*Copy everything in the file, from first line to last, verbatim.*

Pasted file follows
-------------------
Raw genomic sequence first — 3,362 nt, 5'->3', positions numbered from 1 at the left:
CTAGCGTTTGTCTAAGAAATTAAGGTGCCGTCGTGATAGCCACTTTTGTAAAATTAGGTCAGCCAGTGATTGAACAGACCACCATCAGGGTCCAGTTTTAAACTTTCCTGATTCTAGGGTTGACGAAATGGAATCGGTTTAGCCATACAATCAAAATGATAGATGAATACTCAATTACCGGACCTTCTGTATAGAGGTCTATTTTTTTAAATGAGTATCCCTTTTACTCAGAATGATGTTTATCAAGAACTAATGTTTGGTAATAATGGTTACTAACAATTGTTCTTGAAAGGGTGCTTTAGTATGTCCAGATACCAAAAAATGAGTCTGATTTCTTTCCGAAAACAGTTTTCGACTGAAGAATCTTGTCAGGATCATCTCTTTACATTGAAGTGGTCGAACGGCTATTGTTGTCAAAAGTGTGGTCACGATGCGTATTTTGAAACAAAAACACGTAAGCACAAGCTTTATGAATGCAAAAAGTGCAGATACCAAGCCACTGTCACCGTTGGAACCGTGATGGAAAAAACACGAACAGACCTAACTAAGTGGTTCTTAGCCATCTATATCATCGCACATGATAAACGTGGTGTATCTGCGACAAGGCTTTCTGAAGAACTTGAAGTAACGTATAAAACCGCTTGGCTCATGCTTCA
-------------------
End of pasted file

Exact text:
Raw genomic sequence first — 3,362 nt, 5'->3', positions numbered from 1 at the left:
CTAGCGTTTGTCTAAGAAATTAAGGTGCCGTCGTGATAGCCACTTTTGTAAAATTAGGTCAGCCAGTGATTGAACAGACCACCATCAGGGTCCAGTTTTAAACTTTCCTGATTCTAGGGTTGACGAAATGGAATCGGTTTAGCCATACAATCAAAATGATAGATGAATACTCAATTACCGGACCTTCTGTATAGAGGTCTATTTTTTTAAATGAGTATCCCTTTTACTCAGAATGATGTTTATCAAGAACTAATGTTTGGTAATAATGGTTACTAACAATTGTTCTTGAAAGGGTGCTTTAGTATGTCCAGATACCAAAAAATGAGTCTGATTTCTTTCCGAAAACAGTTTTCGACTGAAGAATCTTGTCAGGATCATCTCTTTACATTGAAGTGGTCGAACGGCTATTGTTGTCAAAAGTGTGGTCACGATGCGTATTTTGAAACAAAAACACGTAAGCACAAGCTTTATGAATGCAAAAAGTGCAGATACCAAGCCACTGTCACCGTTGGAACCGTGATGGAAAAAACACGAACAGACCTAACTAAGTGGTTCTTAGCCATCTATATCATCGCACATGATAAACGTGGTGTATCTGCGACAAGGCTTTCTGAAGAACTTGAAGTAACGTATAAAACCGCTTGGCTCATGCTTCA